3rd May 2017
Today marks World Press Freedom Day, an opportunity to celebrate the fundamental principles of press freedom and to commend the journalists and others who risk their lives defending freedom of expression. This year’s theme, Critical Minds for Critical Times: Media’s role in advancing peaceful, just and inclusive societies, highlights the importance of the ability to speak out against human rights abuses and other cases of injustice. Over the last 35 years, PBI has worked with human rights defenders and journalists who have stood up for freedom of expression, despite the security risks that they face.
Honduras: “In a country where there is little freedom of expression, there will inevitably be violence” – Dina Meza
From 2010 to 2015, 150 journalists and media workers were killed in the Americas. 28 of those killings occurred in Honduras, making it one of the most dangerous places for journalists to work. In February 2016, the IACHR published a report on the human rights situation in Honduras. It described journalists and reporters as a group especially vulnerable to attacks in the country. In addition, in recent years more than 90% of the murders on journalists in Honduras have remained in impunity.
Since May 2014, PBI has been accompanying Honduran journalist and human rights defender Dina Meza, a renowned defender of the rights to freedom of expression and information and the founding President of PEN Honduras. Through journalism, Dina aims to “bring about change, to reveal the truth, to denounce.” However, Dina’s struggle for justice has come at a price. She has received continuous death and rape threats for over 10 years, including threats against her children. She has had to move houses several times and has seen colleagues and friends attacked and killed for the work that they do.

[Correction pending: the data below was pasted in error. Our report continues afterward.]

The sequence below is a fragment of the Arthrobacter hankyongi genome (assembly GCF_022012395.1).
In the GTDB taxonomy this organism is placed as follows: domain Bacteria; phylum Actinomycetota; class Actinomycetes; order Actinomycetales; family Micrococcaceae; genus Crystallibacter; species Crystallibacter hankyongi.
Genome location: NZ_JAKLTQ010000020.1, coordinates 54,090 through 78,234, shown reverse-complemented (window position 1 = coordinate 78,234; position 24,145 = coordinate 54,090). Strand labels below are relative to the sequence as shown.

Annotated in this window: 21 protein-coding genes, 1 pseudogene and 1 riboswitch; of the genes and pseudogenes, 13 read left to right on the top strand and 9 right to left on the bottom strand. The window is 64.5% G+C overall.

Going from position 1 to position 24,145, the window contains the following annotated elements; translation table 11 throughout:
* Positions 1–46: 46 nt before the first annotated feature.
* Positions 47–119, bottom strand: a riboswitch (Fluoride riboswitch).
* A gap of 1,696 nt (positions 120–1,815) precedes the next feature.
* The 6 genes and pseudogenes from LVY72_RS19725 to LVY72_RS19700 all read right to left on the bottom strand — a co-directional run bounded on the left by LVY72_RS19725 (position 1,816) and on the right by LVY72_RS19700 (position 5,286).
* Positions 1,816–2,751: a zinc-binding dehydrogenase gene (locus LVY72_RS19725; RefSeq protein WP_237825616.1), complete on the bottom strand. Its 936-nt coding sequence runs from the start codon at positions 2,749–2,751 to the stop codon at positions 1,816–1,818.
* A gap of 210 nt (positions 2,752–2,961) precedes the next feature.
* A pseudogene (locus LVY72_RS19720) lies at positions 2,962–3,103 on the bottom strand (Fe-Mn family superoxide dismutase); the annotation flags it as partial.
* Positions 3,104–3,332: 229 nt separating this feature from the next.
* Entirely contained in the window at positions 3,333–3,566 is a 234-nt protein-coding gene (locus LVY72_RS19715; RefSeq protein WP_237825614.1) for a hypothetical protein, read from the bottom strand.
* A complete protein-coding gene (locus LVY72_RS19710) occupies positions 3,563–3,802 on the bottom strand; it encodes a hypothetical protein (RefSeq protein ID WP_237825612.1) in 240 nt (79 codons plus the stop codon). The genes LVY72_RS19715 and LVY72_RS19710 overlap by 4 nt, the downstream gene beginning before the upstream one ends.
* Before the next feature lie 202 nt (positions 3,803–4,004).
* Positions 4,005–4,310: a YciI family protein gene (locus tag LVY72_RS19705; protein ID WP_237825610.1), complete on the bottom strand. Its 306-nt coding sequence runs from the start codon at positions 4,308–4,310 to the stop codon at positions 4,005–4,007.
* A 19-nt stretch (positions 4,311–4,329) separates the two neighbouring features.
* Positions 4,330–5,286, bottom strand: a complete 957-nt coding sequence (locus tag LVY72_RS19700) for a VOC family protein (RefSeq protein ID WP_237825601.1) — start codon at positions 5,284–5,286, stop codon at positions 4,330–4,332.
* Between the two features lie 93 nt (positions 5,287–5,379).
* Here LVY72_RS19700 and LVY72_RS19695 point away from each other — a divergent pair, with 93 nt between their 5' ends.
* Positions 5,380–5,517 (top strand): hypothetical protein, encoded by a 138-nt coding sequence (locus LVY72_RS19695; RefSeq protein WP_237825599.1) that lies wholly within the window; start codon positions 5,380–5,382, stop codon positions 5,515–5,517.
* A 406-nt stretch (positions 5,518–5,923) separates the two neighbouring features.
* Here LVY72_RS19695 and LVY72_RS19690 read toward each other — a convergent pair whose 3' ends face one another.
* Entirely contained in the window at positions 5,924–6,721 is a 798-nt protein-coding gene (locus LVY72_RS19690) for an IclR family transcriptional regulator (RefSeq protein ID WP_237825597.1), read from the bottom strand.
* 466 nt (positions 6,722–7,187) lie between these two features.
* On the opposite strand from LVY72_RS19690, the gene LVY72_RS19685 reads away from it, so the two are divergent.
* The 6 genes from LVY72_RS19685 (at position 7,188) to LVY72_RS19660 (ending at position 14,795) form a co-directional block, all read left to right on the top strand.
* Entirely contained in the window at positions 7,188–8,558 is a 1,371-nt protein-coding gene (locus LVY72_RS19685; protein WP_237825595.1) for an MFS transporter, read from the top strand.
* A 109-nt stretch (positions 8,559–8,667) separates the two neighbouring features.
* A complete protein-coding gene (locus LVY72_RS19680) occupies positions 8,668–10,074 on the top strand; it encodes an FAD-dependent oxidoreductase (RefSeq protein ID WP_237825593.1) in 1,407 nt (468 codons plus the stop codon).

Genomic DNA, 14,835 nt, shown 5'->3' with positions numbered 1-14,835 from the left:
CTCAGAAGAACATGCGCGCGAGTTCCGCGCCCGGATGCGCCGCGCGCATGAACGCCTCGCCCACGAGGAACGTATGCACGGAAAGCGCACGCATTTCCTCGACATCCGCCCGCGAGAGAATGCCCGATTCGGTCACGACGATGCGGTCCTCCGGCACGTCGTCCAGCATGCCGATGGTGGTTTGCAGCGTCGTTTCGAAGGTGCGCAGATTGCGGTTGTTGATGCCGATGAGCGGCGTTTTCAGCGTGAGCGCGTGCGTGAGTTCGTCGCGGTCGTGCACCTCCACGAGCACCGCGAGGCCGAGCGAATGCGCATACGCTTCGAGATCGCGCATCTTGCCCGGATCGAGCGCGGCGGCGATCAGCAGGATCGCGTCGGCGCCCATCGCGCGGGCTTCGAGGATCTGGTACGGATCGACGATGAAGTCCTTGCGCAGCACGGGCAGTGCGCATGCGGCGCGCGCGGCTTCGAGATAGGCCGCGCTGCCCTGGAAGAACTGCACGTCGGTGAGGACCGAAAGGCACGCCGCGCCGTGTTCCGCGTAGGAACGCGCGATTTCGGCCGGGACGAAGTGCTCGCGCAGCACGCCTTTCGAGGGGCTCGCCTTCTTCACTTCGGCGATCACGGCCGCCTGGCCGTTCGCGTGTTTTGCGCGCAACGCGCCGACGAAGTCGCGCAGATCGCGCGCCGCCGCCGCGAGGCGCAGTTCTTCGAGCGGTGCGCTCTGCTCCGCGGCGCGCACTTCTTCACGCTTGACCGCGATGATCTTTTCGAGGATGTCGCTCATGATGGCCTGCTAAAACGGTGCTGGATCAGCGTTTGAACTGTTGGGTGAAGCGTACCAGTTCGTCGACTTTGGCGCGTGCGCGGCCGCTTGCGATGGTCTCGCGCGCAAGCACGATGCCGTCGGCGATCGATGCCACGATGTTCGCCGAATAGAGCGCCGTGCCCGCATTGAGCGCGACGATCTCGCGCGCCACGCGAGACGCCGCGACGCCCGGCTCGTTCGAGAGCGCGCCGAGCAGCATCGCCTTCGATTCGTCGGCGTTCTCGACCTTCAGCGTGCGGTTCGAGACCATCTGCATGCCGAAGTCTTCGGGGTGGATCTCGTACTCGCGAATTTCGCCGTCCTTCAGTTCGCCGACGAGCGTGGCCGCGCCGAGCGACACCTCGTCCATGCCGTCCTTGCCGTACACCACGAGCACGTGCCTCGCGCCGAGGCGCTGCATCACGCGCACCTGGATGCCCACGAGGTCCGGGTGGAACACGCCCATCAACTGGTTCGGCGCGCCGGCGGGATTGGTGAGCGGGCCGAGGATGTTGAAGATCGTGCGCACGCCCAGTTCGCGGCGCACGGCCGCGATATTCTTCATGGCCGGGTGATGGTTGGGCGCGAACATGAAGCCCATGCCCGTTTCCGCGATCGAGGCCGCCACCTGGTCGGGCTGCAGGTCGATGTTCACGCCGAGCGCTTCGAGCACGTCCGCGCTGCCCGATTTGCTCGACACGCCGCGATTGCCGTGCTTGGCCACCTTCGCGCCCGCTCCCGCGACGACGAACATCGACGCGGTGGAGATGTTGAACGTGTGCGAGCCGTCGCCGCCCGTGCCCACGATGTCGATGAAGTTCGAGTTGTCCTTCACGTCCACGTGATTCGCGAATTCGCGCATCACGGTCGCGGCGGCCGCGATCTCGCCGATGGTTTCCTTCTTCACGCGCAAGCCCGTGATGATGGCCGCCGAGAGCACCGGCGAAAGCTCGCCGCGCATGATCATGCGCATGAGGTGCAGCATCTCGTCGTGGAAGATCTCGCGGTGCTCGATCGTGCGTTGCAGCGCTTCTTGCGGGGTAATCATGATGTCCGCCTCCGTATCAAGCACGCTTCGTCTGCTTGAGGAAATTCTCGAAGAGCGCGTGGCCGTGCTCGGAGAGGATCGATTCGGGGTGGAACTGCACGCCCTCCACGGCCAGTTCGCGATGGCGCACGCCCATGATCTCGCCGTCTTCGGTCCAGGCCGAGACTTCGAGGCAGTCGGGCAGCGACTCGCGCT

Mexico: Killings of journalists continue in 2017
In January 2017, the UN Special Rapporteur on the situation of human rights defenders, Michel Forst, conducted his first official visit to Mexico, concluding that “Mexico has become one of the world’s most dangerous places for journalists”. Affirming this statement, Reporters without Borders ranks Mexico on the 149th place of 180 countries in its 2016 classification on the freedom of expression. Just weeks after the UN Special Rapporteur’s visit, another three journalists were murdered. On 2 March 2017, Cecilio Pineda Birto was killed in Guerrero after receiving threats on a weekly basis. Two weeks later, Ricardo Monlui was the 11th journalist to be killed in just over six years in the state of Veracruz. On 23 of March, Miroslava Breach Velducea was shot and killed in Chihuahua City. A note was left by the gunmen that read: “for being a loud-mouth”. After the death of Cecilio Pineda, PBI accompanied organisation The OSC Space published a declaration criticising the structural flaws of the National Protection Mechanism, a mechanism created by the government to ensure the life, integrity, freedom and safety of defenders and journalists. The OSC space demanded that the Mexican State protect the right to freedom of expression and the right to defend human rights.